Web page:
Dove’s “Euridice” proves strange and compelling with Ars Lyrica

Sun Nov 14, 2021 at 3:57 pm
By Steven Brown
Douglas Williams was the solo protagonist in Jonathan Dove’s “The Other Euridice” presented by Ars Lyrica in Zilkha Hall Saturday night. Photo: Lynn Lane

Douglas Williams labels himself as a bass-baritone, and the first half of that hybrid often comes to the fore in his singing, thanks to his voice’s darkness, depth and luster. Saturday night in Zilkha Hall, those sepulchral tones laid the foundation for one of Houston’s most riveting operatic portrayals in recent years.

Yet Williams performed not with an opera company, but with the Ars Lyrica baroque ensemble—and not in a baroque opera, but a 21st-century work.

That work was The Other Euridice by Jonathan Dove, a British composer best known for his opera Flight. The piece belongs to a burgeoning repertoire of new music that incorporates old instruments. Its main instrumental ensemble comprises baroque-style strings, theorbo and harpsichord; a modern soprano saxophone and oboe, playing offstage, join in at a pivotal moment.

Inspired by an Italo Calvino essay, Dove’s one-act opera stands apart from all other musical settings of the Orpheus and Euridice myth: It comes from the vantage point of Pluto, god of the underworld, The Other Euridice’s only character.

For the entire half-hour, Pluto addresses himself directly to the audience—“people of the outside,” as he calls us occupants of the earth’s surface. Not only is he distraught that Euridice was, from his viewpoint, stolen from him, but he thinks we surface-dwellers have the wrong idea of our planet.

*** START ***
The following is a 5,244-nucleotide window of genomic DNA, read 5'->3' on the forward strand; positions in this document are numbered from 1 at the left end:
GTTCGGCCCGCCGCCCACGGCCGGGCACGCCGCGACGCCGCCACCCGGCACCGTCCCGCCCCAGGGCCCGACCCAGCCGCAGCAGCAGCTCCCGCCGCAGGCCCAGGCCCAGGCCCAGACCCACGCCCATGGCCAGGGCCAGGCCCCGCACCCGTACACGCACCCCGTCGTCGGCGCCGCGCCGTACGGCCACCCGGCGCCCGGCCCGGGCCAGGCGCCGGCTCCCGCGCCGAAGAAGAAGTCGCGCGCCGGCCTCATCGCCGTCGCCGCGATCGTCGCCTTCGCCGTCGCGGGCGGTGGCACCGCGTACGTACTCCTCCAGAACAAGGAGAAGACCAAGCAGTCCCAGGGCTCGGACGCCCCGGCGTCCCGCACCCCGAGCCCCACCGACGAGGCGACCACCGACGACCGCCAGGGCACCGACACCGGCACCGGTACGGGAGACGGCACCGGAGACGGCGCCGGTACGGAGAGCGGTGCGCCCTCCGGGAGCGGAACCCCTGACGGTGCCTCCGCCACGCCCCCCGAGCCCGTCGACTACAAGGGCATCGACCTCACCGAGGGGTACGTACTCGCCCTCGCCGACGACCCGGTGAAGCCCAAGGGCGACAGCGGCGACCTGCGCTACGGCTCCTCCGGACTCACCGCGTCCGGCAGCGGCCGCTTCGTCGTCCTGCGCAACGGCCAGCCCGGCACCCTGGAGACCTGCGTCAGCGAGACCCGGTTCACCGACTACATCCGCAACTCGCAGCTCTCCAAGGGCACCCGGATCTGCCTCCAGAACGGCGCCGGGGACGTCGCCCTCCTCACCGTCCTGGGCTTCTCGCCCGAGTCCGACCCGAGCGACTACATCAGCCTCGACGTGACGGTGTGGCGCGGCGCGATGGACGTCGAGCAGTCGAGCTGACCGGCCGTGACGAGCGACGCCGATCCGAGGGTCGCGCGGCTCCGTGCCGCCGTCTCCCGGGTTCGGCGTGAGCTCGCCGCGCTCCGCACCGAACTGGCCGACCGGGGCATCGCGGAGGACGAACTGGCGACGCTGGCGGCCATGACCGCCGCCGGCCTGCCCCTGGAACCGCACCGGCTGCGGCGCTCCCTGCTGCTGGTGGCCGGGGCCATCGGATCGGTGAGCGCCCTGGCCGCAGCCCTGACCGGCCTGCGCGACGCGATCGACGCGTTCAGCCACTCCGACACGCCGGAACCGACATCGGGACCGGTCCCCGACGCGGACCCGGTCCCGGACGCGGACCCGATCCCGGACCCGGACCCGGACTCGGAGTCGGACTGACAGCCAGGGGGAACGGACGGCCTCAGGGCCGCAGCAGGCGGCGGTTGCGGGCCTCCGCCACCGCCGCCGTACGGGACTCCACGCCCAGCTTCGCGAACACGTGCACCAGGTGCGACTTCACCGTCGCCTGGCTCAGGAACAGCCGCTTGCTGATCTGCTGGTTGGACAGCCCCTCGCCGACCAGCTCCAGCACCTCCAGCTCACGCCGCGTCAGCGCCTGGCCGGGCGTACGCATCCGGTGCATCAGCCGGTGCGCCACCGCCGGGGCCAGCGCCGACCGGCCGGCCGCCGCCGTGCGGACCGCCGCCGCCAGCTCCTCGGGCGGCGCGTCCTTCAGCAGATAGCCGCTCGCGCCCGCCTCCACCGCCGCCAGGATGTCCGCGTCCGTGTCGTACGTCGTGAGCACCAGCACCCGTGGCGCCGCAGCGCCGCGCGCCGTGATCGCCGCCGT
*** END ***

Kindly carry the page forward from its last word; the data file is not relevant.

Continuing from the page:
Pluto sees his subterranean domain as the real world, and he begins by savoring the glories of its caverns, glittering minerals and blazing veins of lava. He and Euridice dreamed of having dominion over these “thriving Plutonic citadels,” he tells us, then he recounts his version of what took her away: An eruption of subterranean forces drove the two of them up through an inactive volcano to the earth’s surface, where Orpheus’ song—incarnated here by the offstage saxophone—lured her away. As the opera ends, his longing for her remains undimmed.

Dove’s music harkens back to Claudio Monteverdi by emerging in a free, almost conversational flow, Dove is that all-too-rare composer who can bring the ebb and flow of emotions to life in this way.